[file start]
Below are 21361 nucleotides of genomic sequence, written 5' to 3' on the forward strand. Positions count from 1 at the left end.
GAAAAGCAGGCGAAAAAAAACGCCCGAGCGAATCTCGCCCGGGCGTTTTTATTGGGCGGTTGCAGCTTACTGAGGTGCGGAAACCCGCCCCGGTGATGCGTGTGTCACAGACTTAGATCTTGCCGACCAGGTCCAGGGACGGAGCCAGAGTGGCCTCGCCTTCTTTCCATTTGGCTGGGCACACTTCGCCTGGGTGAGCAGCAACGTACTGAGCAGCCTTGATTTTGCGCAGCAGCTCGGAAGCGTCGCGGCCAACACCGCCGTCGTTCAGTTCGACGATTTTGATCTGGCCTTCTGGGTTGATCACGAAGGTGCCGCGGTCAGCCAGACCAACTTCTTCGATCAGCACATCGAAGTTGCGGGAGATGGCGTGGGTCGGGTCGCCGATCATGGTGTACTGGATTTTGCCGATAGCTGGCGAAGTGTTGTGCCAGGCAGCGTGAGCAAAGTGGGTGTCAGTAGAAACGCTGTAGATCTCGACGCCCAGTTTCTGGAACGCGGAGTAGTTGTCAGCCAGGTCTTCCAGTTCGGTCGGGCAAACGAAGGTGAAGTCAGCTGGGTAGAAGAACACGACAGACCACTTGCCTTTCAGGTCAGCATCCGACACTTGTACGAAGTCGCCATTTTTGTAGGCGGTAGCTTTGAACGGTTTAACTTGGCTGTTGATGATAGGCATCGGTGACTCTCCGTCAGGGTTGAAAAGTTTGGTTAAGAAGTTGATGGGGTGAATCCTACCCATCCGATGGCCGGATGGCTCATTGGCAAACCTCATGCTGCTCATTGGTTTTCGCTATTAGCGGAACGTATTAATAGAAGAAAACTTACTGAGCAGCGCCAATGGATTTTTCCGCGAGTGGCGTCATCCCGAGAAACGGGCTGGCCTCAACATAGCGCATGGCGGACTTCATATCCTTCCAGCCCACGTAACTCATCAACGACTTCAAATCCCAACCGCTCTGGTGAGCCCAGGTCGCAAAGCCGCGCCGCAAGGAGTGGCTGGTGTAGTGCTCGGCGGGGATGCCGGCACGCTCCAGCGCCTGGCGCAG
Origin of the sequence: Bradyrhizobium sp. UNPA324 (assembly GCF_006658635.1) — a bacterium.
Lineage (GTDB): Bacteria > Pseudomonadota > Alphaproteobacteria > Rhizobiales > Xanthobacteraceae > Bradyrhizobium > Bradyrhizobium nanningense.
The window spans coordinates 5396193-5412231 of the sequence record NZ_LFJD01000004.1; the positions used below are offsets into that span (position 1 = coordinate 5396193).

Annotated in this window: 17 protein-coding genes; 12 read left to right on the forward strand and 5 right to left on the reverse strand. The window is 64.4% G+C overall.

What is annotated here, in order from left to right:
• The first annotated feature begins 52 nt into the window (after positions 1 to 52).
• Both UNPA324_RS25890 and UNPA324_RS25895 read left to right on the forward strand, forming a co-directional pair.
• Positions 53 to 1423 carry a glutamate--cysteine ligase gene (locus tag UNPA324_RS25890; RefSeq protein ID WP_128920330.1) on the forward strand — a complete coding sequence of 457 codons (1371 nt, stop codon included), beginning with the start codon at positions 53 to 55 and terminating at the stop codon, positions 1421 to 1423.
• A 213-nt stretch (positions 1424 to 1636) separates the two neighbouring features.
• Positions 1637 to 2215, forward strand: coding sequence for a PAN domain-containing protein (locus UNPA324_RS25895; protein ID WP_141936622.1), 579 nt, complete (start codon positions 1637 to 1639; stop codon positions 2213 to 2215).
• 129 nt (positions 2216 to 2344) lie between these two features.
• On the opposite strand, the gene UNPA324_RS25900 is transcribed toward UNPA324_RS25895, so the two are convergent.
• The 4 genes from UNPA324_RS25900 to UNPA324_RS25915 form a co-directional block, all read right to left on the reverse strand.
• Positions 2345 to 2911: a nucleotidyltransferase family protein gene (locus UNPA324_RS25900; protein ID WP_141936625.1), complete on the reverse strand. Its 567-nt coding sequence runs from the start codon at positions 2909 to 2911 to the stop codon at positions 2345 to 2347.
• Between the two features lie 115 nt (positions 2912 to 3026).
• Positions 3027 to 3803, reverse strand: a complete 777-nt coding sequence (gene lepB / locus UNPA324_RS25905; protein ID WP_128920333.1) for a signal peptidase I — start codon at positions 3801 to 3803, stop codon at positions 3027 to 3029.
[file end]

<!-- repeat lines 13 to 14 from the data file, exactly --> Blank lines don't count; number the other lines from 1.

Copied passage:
• 129 nt (positions 2216 to 2344) lie between these two features.
• On the opposite strand, the gene UNPA324_RS25900 is transcribed toward UNPA324_RS25895, so the two are convergent.